HELP!! How to go blonde from current hair salon fail :(

  1. Last month I went to a hair salon to get my hair blonde. My hair is naturally dark brown, and I had gone to the salon with virgin hair that had never been dyed. The salon recommended I go for a blonde balayage look, and me being the shyest person out there said “ok”.
    What happened was she bleached my ends, but not all of them so I still have lots of dark brown streaks. And she dyed my roots using a light brown dye which didn’t even show up because my hair is already dark brown. The bleach is very brassy and I hate it :sad:
    I would still like to go fully blonde, anyone know of a way to do so?
    I’m worried because she used brown dye over my roots, so I am not sure how I/another hair stylist will be able to remove it. If you have any tips or names of products I could use, I would highly appreciate it.
    I really would like to do my hair myself this time, because I’m now scared of going to hair salons. But if it’s impossible to do at home then I’ll just have to find another salon to go to.
    I appreciate your help in advance :smile:
     
  2. I think you need to visit a salon for a color correction. I think the fact that she used dye on your roots will make it harder for the hair to lift evenly. It might end up warmer than the rest of your hair. Going from dark to blonde requires regular maintenance. I get a gloss/toner inbetween colorings to keep the color cool and not warm/brassy. I also use purple shampoo.

    I know some people go the at-home “bleach and tone” route but unless you know what you’re doing, I wouldn’t recommend it. I haven’t seen really good results.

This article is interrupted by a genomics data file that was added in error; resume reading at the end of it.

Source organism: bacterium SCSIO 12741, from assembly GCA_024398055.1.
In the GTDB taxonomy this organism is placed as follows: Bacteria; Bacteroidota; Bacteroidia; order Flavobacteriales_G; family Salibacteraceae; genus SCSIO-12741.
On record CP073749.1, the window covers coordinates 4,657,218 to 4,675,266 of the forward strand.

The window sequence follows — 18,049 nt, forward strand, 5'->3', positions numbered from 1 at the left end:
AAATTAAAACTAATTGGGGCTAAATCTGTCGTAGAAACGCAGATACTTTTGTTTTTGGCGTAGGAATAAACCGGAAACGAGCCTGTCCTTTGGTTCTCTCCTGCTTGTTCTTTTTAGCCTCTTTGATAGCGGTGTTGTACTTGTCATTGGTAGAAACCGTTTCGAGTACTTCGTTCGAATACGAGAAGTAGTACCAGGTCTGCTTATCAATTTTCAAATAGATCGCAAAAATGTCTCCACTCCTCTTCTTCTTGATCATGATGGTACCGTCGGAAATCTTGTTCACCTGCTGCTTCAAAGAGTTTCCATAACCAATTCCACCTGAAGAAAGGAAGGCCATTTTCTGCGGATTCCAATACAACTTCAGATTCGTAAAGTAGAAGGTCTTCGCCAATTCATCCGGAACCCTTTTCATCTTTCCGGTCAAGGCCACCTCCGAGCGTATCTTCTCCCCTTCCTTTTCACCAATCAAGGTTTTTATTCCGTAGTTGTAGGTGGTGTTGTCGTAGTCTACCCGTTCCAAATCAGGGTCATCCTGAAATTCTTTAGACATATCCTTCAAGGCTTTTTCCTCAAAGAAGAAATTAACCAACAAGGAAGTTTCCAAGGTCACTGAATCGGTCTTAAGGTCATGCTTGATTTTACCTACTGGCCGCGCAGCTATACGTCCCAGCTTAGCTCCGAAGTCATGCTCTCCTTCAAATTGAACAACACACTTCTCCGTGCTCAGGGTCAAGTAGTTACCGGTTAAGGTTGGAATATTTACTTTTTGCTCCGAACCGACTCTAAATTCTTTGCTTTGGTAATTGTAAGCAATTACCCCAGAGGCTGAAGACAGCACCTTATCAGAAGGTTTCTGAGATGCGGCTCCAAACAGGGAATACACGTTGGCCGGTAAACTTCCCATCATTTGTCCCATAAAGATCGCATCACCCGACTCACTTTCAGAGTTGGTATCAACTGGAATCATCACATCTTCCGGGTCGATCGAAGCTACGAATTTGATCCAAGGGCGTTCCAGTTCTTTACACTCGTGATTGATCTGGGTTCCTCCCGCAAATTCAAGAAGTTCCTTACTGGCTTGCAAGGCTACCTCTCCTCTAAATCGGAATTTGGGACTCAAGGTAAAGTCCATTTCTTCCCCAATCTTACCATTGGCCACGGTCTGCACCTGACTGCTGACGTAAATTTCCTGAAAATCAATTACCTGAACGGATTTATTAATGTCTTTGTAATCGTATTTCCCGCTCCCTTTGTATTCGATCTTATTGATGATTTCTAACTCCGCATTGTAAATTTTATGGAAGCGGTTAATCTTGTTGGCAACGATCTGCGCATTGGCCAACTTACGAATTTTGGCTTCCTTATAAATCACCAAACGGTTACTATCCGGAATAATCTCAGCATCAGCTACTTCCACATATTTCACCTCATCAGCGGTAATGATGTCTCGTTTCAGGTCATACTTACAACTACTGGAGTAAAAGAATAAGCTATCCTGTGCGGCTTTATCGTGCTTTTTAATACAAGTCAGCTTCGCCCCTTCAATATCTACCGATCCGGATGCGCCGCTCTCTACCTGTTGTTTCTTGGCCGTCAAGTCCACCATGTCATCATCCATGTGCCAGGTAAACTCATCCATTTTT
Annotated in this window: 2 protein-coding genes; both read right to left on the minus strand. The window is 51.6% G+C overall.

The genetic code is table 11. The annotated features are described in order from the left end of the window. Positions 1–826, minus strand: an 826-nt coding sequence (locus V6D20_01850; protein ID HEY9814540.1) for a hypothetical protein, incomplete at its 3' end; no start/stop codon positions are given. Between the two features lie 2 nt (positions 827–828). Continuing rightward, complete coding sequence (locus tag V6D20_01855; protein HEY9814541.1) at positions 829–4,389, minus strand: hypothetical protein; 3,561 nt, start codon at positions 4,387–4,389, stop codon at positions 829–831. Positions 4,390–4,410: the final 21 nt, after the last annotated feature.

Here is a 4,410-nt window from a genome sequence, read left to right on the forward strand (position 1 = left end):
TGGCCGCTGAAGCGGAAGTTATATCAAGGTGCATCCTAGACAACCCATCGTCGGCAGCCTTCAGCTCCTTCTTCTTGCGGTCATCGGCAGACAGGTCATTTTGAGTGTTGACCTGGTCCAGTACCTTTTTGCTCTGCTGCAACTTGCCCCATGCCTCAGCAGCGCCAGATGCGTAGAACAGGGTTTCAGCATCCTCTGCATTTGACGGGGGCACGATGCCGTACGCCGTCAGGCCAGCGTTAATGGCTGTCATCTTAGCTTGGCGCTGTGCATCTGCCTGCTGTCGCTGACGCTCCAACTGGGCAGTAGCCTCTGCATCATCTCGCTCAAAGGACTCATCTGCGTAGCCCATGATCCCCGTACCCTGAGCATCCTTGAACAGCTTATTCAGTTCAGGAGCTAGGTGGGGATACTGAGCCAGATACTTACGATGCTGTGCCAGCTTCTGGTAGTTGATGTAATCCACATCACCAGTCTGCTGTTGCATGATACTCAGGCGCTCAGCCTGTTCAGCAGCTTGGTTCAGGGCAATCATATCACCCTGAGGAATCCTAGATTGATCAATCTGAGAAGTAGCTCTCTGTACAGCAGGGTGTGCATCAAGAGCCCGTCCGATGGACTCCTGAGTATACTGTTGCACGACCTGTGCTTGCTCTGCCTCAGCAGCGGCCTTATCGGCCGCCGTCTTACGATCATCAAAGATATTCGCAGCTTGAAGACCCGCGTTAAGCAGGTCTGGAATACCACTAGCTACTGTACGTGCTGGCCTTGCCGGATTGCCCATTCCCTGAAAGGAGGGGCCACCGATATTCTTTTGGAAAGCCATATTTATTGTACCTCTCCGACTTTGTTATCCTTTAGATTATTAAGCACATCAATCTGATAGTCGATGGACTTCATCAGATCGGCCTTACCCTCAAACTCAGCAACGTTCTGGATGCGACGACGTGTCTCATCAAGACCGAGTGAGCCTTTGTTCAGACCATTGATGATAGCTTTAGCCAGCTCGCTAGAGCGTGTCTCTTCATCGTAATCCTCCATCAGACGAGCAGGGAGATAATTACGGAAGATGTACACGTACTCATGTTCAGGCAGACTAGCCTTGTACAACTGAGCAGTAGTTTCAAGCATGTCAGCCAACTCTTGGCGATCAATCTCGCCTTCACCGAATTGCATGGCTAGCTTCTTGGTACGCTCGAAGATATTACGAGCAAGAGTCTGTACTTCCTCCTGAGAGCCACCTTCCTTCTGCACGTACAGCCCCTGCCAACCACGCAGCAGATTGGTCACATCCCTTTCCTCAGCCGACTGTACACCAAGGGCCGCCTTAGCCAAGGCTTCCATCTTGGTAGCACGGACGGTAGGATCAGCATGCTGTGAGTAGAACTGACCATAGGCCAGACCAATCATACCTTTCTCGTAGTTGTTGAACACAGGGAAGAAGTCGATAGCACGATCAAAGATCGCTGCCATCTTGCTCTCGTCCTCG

RudiALEM likes this.
  3. I think it is really rare for someone to be able to go from dark brown to light blonde in one step (in a healthy way). Usually from what I have seen you have to lighten it in steps over the course of weeks. She might have been trying to give you a compromise.

    I wouldn’t try it at home. This is a job for a professional. Find a good colour correctionist and go in and have a conversation with him or her first about your expectations. If they sound confident then book an appt.
     
    snibor likes this.
  4. It will be a process over time. You need to find a good salon. Ask around.
     
  5. #5 Oct 28, 2018
    Last edited: Oct 28, 2018
    I hate to be the bearer of bad news, but this is going to be a long and damaging process to fix. The fact that she went over your roots with a one process. Which, why? Do you have considerable grey in need of coverage? If your hair was virgin and no grey, there was no reason whatsoever for color applied to the roots and that is absolute malpractice on the colorist's part and she has just made your life much harder. Correcting on colored hair is more difficult since they will need to lift the color out--the darker, the larger the particles, the harder and the brassier it will be.

    It also sounds like she talked you into something she wanted to do. Balayage is never an all-over technique to lighten someone several levels. It is more of a highlighting technique, and a lot of your original color was always going to be present. If you wanted a full change to blonde, you would have needed a double process, or several rounds of full foiling, more than likely.